The next step after Liking is to leave a Comment on something. This is a great way to start developing your ‘voice’ and sharing what you value and find important in your space.

(This is also a great time to begin flattering the people you’re interested in connecting with.)

If someone posts content you feel strongly about and want to support by spreading it even further, you can Share that Post.

It’s good to include your own commentary when you Share, but you can also Share without typing anything yourself. 

You can also Tag people in posts you Share or your own original content (more on original content below), to engage with them on a more direct level.

When it comes Tagging, think of this as a privilege and avoid overusing it. Not only is over-tagging or irrelevant tagging an annoyance to the person/people you’re tagging, the LinkedIn algorithm responds negatively when people you Tag don’t interact, and it will ‘ding’ your content reach and social score. 

LinkedIn also provides the option of sending Direct Messages (or DMs) to people. This is another function that is best thought of as a privilege. 

By all means DM people with relevant information, but be careful not to abuse the privilege of having direct access to them. Don’t be spammy, or selfish, or rude. Always be kind, helpful, and supportive. 

Indirect networking

You can take your engagement a step further by posting your own thoughts, ideas, and opinions as they relate to your career field. 

Posts and Articles are a great way to indirectly network on LinkedIn. By Posting your own original content and writing your own Articles, you give other people the opportunity to Like, Comment, or otherwise engage with content from you.

Be sure to Follow/Connect with other professionals who comment on your posts.

This type of indirect networking activity also helps you develop a portfolio of content based on your own career-related thoughts, opinions, ideas, and solutions. 

This content can be viewed by anyone who goes to your Activity section, so having strong, compelling content here can be an excellent way to elevate yourself above other candidates in a job search. It’s also a great way to let your personality show and align yourself more with the types of companies / industries / jobs you’re pursuing.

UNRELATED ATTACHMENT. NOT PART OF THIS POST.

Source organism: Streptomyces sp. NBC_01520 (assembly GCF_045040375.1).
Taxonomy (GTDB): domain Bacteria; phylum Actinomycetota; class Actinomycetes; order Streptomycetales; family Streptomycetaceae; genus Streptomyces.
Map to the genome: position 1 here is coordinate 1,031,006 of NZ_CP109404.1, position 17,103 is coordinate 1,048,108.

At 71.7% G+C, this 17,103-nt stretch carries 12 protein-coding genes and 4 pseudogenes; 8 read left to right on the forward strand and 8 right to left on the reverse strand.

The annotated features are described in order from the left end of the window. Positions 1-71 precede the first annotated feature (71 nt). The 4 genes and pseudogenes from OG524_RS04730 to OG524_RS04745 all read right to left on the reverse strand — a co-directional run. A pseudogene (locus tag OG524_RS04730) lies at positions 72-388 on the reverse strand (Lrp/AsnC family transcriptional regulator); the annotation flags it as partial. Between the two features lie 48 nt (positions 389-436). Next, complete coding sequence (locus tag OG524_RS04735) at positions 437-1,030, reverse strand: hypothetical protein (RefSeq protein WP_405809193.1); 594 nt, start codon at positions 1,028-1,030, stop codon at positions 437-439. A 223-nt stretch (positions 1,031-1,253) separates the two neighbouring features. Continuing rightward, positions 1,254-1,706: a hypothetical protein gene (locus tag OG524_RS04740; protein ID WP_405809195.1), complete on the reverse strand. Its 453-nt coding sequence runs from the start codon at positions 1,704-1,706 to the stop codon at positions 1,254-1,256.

How to Maintain a Strong Network

After you’ve done the initial work of cultivating your feed and establishing some new relationships, strive to dedicate time (daily or 3-4x per week) to reading posts and articles your LinkedIn feed. 

Interact with Posts, leave Comments, and share relevant Articles and Posts you find informative from people in your industry.

As the LinkedIn algorithm starts to learn more about what you are interested in, it will begin to show you new, more relevant people and posts.

In the beginning, especially, it’s helpful to track your networking activities and communications with others. Create a spreadsheet that includes names, dates of previous interactions, most recent interactions, an anything else important bout people you’re especially interested in growing your relationship with. 

Set reminders for yourself or do whatever else you need to do to continuously engage and communicate with relevant people you identify. 

And to help you make the most of those initial interactions, you can read about a few digital networking tips:

  • Give more than you get: Don’t be a needy networker. Make sure you strive to give more than you get in every relationship. Let people know they can count on you, let them know you care about their success and want to help in any way you can.
  • Provide value and contribute thoughtfully: Consider how your knowledge, expertise, and skills can help others. People are much more likely to help you if you’ve helped them in the past. This can be as simple as answering a question posed on social media or forwarding a link to someone who may benefit from it.
  • Respect others’ time: NEWS FLASH: Everybody’s busy, and we all think we’re busier than everyone else. If someone actually does agree to give you some of their time, be respectful and don’t take up any more of their time than necessary.
  • Play the long game: Don’t be the person who only networks when it’s beneficial to you. Make network maintenance a long-term habit. Building relationships takes time, so decide now that you’re in it for the long haul. You never know when you’ll need your network.
  • Share generously: Share posts from people you like, admire, and respect. In doing so, you not only help their information to reach a larger audience, you’ll also help yourself ‘get on their radar’, develop your relationship with them, and even build your own authority in your career space.

Remember to head over to this blog’s companion piece here to learn about networking strategies that actually work – and get example networking scripts!

For more networking, job search, and remote work tips slow-dripped into your social feeds, follow me on Facebook and LinkedIn!